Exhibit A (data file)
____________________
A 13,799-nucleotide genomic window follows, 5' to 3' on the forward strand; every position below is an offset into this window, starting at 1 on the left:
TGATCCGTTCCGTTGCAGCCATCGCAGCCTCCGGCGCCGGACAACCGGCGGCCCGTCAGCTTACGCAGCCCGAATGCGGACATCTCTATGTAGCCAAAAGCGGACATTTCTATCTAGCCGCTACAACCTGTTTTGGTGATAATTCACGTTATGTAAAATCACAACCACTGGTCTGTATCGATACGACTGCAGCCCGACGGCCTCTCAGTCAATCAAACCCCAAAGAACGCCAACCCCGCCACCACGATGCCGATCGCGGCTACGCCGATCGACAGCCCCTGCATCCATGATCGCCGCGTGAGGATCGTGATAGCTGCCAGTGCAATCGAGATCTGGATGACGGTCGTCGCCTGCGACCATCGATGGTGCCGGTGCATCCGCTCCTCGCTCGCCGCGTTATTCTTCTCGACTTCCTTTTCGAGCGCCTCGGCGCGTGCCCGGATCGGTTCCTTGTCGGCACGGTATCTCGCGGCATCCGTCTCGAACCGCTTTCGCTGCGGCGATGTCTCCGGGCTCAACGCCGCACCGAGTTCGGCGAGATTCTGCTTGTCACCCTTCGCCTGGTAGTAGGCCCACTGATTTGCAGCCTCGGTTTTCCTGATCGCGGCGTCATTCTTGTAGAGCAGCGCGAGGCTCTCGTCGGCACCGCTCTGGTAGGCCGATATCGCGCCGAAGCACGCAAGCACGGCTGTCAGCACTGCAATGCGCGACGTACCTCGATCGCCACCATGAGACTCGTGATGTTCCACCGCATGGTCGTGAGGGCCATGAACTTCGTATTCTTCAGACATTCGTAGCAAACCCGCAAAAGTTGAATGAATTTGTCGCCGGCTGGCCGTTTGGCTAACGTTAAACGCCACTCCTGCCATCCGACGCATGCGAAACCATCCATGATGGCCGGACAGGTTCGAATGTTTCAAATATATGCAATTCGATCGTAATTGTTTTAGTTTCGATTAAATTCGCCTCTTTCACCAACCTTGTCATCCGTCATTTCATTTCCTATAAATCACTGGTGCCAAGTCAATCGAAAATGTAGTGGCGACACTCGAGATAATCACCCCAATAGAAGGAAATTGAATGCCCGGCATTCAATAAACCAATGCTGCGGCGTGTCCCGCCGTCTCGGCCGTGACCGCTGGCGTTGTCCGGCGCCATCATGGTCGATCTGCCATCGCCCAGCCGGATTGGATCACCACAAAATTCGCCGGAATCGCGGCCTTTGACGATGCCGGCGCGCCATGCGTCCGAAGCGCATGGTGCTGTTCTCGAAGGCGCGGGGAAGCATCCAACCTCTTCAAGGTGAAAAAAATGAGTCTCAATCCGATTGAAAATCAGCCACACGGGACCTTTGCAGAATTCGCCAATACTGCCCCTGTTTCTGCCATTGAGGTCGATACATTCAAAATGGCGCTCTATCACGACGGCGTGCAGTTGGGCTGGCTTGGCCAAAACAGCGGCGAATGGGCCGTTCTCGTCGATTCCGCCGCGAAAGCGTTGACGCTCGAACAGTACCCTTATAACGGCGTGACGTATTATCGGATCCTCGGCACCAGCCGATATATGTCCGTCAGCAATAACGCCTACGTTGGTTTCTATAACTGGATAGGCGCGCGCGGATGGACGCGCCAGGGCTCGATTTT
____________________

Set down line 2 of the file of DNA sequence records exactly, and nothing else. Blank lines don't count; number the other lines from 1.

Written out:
TGATCCGTTCCGTTGCAGCCATCGCAGCCTCCGGCGCCGGACAACCGGCGGCCCGTCAGCTTACGCAGCCCGAATGCGGACATCTCTATGTAGCCAAAAGCGGACATTTCTATCTAGCCGCTACAACCTGTTTTGGTGATAATTCACGTTATGTAAAATCACAACCACTGGTCTGTATCGATACGACTGCAGCCCGACGGCCTCTCAGTCAATCAAACCCCAAAGAACGCCAACCCCGCCACCACGATGCCGATCGCGGCTACGCCGATCGACAGCCCCTGCATCCATGATCGCCGCGTGAGGATCGTGATAGCTGCCAGTGCAATCGAGATCTGGATGACGGTCGTCGCCTGCGACCATCGATGGTGCCGGTGCATCCGCTCCTCGCTCGCCGCGTTATTCTTCTCGACTTCCTTTTCGAGCGCCTCGGCGCGTGCCCGGATCGGTTCCTTGTCGGCACGGTATCTCGCGGCATCCGTCTCGAACCGCTTTCGCTGCGGCGATGTCTCCGGGCTCAACGCCGCACCGAGTTCGGCGAGATTCTGCTTGTCACCCTTCGCCTGGTAGTAGGCCCACTGATTTGCAGCCTCGGTTTTCCTGATCGCGGCGTCATTCTTGTAGAGCAGCGCGAGGCTCTCGTCGGCACCGCTCTGGTAGGCCGATATCGCGCCGAAGCACGCAAGCACGGCTGTCAGCACTGCAATGCGCGACGTACCTCGATCGCCACCATGAGACTCGTGATGTTCCACCGCATGGTCGTGAGGGCCATGAACTTCGTATTCTTCAGACATTCGTAGCAAACCCGCAAAAGTTGAATGAATTTGTCGCCGGCTGGCCGTTTGGCTAACGTTAAACGCCACTCCTGCCATCCGACGCATGCGAAACCATCCATGATGGCCGGACAGGTTCGAATGTTTCAAATATATGCAATTCGATCGTAATTGTTTTAGTTTCGATTAAATTCGCCTCTTTCACCAACCTTGTCATCCGTCATTTCATTTCCTATAAATCACTGGTGCCAAGTCAATCGAAAATGTAGTGGCGACACTCGAGATAATCACCCCAATAGAAGGAAATTGAATGCCCGGCATTCAATAAACCAATGCTGCGGCGTGTCCCGCCGTCTCGGCCGTGACCGCTGGCGTTGTCCGGCGCCATCATGGTCGATCTGCCATCGCCCAGCCGGATTGGATCACCACAAAATTCGCCGGAATCGCGGCCTTTGACGATGCCGGCGCGCCATGCGTCCGAAGCGCATGGTGCTGTTCTCGAAGGCGCGGGGAAGCATCCAACCTCTTCAAGGTGAAAAAAATGAGTCTCAATCCGATTGAAAATCAGCCACACGGGACCTTTGCAGAATTCGCCAATACTGCCCCTGTTTCTGCCATTGAGGTCGATACATTCAAAATGGCGCTCTATCACGACGGCGTGCAGTTGGGCTGGCTTGGCCAAAACAGCGGCGAATGGGCCGTTCTCGTCGATTCCGCCGCGAAAGCGTTGACGCTCGAACAGTACCCTTATAACGGCGTGACGTATTATCGGATCCTCGGCACCAGCCGATATATGTCCGTCAGCAATAACGCCTACGTTGGTTTCTATAACTGGATAGGCGCGCGCGGATGGACGCGCCAGGGCTCGATTTT